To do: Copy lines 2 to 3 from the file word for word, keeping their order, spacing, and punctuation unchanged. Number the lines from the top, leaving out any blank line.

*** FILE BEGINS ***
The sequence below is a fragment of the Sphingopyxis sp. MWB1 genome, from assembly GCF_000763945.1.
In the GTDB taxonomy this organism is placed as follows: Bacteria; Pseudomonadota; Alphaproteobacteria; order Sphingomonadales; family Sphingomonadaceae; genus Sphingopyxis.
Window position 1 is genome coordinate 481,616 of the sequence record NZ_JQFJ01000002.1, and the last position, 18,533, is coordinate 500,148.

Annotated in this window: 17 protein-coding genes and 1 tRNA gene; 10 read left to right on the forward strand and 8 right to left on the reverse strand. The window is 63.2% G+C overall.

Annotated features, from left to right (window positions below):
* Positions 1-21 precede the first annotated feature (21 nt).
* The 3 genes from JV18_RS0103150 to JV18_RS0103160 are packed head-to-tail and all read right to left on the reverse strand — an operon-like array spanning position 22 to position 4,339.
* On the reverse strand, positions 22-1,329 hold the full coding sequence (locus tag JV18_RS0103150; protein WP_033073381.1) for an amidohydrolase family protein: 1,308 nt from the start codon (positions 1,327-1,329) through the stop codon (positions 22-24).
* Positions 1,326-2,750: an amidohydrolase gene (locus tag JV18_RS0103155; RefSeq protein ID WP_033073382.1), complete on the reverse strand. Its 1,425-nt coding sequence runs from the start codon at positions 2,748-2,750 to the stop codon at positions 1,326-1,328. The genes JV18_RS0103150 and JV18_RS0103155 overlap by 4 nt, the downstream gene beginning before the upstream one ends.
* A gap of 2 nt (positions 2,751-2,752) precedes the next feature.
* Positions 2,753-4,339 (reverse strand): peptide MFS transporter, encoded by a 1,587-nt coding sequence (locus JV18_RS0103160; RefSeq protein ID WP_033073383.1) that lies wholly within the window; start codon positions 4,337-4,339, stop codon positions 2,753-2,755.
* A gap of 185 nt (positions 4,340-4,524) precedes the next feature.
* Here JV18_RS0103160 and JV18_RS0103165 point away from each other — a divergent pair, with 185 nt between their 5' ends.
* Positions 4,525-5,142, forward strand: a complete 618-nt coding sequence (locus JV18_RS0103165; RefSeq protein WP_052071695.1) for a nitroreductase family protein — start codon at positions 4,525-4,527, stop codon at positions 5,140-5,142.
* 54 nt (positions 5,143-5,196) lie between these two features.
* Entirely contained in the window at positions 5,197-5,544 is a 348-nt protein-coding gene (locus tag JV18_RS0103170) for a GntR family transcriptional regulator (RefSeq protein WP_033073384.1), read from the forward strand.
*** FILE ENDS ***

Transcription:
In the GTDB taxonomy this organism is placed as follows: Bacteria; Pseudomonadota; Alphaproteobacteria; order Sphingomonadales; family Sphingomonadaceae; genus Sphingopyxis.
Window position 1 is genome coordinate 481,616 of the sequence record NZ_JQFJ01000002.1, and the last position, 18,533, is coordinate 500,148.